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Wednesday, June 12, 2024

The legality of the TRRC

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Dear Editor,

You will recall that the Alliance for Patriotic Re-orientation and Construction (APRC) staged a demonstration in 2020 challenging the constitutionality of Dr Lamine Ceesay’s appointment as Chairman of the TRRC and a petition was delivered to the office of the Attorney General drawing attention to Section 201 of the 1997 Constitution.

The issues raised in the petition were never addressed and a response to the petition was not received. It is interesting to know that the Supreme Court recently set aside the report of the Commission of Enquiry established by the Armed Forces Provisional Ruling Council (AFPRC) in 1994 to investigate the financial dealings of the former PPP regime. The Supreme Court in its judgement cited the ineligibility of the Chairman of the Commission at the time. This substantiates the claim by APRC that Dr Lamine Ceesay was ineligible to be appointed as Chairman of the TRRC as stipulated in Section 201 of the 1997 Constitution.

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Considering that a precedent has already been set by the Supreme Court in the case of the report of the Commission of Enquiry by the APRC in 1994.

The APRC should therefore continue to challenge the legality of Dr Lamine Ceesay’s appointment as Chairman of the TRRC at the Court of Appeal in order to set aside the TRRC report.

Concerned Citizen

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Whither the spirit of ‘National Dialogue’?

President Adama Barrow is in the habit of making jokes of his opponents, which is of course quite normal in politics. However, as head of state, he certainly needs to be aware that some of the remarks he makes could have some social or even security consequences.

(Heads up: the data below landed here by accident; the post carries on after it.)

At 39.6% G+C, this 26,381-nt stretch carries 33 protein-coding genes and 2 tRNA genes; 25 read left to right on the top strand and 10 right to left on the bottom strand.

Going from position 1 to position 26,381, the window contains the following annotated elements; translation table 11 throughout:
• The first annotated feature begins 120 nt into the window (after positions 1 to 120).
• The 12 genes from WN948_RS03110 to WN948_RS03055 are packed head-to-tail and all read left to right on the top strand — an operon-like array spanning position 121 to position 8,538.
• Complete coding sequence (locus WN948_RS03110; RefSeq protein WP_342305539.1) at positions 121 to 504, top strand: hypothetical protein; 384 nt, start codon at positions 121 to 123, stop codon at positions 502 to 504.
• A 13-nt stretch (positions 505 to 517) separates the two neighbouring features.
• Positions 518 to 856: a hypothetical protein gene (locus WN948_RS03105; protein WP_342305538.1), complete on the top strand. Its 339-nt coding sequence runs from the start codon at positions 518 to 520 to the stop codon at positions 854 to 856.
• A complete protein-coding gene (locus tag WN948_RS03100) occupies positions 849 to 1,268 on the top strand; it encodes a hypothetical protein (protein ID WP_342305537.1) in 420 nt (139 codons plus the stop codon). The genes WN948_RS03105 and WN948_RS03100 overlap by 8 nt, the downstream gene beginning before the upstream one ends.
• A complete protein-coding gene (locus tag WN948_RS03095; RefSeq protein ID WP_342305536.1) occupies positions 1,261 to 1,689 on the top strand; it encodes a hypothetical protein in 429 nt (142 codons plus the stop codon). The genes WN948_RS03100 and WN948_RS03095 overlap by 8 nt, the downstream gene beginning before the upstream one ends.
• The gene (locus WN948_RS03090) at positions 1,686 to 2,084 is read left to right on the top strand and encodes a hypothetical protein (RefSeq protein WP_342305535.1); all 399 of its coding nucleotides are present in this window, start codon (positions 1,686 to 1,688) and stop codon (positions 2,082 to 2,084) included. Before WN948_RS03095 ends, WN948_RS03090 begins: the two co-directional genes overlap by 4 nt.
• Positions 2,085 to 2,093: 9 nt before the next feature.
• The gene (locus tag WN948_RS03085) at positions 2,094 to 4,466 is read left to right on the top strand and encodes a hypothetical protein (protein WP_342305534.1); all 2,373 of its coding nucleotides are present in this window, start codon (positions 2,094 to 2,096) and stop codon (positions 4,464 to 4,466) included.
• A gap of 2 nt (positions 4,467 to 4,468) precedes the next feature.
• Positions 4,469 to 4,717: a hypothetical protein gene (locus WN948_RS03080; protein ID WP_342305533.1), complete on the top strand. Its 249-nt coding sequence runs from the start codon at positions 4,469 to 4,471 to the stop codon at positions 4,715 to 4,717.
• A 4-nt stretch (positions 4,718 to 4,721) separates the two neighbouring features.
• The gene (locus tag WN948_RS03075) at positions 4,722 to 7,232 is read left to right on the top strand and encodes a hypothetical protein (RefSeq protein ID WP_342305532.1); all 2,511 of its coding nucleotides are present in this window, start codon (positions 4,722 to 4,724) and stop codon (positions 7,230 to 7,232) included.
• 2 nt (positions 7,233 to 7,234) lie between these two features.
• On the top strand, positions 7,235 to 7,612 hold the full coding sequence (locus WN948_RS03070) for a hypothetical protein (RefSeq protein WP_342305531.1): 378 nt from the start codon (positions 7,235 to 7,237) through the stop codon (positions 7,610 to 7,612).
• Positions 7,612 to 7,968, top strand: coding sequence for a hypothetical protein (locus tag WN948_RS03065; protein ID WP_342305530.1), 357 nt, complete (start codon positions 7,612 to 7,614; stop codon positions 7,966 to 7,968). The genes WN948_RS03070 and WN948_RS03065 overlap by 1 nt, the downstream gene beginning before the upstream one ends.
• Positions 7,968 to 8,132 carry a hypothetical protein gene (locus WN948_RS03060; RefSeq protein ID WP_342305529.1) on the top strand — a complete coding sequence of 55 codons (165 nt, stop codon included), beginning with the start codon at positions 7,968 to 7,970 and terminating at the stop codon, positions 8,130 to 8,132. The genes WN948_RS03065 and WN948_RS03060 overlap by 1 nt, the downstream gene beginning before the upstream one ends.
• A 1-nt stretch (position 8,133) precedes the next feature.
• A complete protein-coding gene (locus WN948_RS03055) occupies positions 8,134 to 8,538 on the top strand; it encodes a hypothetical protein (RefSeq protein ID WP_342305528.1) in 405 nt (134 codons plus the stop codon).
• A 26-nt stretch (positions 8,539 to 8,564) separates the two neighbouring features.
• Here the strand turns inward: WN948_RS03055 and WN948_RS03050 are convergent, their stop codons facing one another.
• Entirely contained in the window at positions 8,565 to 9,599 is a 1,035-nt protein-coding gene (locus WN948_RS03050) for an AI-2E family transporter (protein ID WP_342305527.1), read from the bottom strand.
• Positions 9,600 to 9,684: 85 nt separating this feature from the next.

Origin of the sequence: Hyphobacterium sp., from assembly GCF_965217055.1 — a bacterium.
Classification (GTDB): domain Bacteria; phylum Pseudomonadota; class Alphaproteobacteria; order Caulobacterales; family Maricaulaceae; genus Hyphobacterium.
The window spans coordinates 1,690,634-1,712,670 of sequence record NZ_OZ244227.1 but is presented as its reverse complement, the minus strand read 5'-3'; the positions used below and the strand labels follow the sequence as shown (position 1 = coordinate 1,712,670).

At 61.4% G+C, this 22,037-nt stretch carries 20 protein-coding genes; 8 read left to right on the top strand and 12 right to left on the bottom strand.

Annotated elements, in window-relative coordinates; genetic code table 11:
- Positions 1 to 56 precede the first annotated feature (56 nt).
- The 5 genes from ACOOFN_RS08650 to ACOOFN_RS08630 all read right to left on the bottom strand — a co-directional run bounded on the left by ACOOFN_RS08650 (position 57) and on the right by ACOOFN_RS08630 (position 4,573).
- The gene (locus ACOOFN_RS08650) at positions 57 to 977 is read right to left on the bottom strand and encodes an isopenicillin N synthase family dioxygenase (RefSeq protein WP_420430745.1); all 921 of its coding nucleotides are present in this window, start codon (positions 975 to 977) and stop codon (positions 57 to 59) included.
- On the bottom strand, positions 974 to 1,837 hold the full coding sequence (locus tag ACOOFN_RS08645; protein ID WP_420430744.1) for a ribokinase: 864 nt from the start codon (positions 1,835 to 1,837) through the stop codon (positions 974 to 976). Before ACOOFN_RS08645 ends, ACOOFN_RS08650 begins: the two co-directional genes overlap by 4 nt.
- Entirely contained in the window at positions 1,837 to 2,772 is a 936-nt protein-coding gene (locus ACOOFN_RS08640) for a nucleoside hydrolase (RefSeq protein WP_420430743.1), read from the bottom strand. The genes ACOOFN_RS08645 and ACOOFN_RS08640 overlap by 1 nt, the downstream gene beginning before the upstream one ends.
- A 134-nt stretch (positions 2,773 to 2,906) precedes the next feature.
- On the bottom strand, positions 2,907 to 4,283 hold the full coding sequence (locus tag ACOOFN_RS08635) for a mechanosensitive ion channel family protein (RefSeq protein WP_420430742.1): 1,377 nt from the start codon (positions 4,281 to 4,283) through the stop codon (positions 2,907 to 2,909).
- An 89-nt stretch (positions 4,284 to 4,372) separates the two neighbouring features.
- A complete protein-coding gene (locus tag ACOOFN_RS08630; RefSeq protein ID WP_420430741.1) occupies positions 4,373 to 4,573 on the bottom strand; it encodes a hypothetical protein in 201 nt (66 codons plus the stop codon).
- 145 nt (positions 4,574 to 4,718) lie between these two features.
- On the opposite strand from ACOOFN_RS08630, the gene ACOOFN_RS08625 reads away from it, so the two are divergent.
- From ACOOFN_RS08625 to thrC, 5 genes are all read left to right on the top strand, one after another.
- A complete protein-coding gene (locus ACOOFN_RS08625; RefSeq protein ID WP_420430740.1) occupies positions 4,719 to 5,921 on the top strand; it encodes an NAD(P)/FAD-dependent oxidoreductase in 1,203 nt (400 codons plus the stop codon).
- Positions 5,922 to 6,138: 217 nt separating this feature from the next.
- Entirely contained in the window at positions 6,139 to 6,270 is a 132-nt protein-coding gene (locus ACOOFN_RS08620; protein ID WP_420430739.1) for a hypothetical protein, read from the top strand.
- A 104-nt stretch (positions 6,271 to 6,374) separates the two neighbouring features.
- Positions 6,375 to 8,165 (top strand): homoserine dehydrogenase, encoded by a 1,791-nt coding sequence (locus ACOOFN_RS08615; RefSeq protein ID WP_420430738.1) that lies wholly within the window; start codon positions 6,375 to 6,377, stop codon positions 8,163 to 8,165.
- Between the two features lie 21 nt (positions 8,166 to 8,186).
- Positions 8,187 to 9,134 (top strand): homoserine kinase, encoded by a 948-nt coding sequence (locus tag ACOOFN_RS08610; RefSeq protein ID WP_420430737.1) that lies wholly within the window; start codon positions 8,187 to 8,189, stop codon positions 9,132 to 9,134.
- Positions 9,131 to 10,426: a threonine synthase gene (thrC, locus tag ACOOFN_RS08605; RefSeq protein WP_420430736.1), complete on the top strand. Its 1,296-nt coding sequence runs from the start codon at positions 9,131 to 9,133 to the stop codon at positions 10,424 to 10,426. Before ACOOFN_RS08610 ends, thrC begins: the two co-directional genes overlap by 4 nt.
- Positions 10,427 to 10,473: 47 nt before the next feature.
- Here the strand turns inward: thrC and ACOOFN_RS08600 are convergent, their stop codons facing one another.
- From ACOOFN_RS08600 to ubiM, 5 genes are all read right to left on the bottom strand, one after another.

We can recall that during his latest tour of the provinces, he not only made some scathing remarks about his main opponents; the United Democratic Party (UDP), but he also went completely out of what is expected of a head of state to call on his supporters to stand up and fight back against those who provoke them, as they are the government, promising that he would back them up in any such an eventuality.

While I agree with Mamma Kandeh, leader of the Gambia Democratic Congress (GDC) that President Barrow’s reference to ‘Narr Bitiko’ while alluding to the UDP political bureaus compared to those of his NPP, was taken out of context by some people, because it is a local parlance which has no bearing with ‘Narr’ as an ethnic group, but as head of state, he should always think about possible misinterpretation of whatever he says. Therefore, he should avoid any ambiguity in whatever remarks he makes. In fact, apart from the negative consequences of what he said, that was also not the right forum to make such remarks or even inaugurate NPP bureaus, because the tour was fully sponsored by the state. There is no doubt that it must have cost the Gambians tax payers millions of Dalasis in per diems, fuel and wear and tear of the numerous government vehicles they went with as well as the many man-hours lost by the etra-ordinarily large delegation of public servants that accompanied him on the tour.

Obviously, no amount of spinning by his supporters could justify his call on them to fight back because it tantamount to incitement, which certainly is not expected of a head of state. It was therefore quite unfair for the police to arrest two UDP militants who were alleged to have responded to his remarks, which no doubt carried more national security consequences than whatever those people might have said against him. Indeed, Mamma Kandeh was quite right that being head of state does not mean that President Barrow owns this country. Therefore, he should avoid referring to the public institutions as “my police stations, my hospitals” etc. He does not own them.

It is just about three months ago that President Barrow initiated a National Dialogue, which was welcomed by many people as a positive step towards national reconciliation, especially considering the rising political tensions in the country. Therefore, everyone expected that he would maintain the spirit of reconciliation that he had initiated rather than resorting to inciting his supporters to fight back.

D A Jawo

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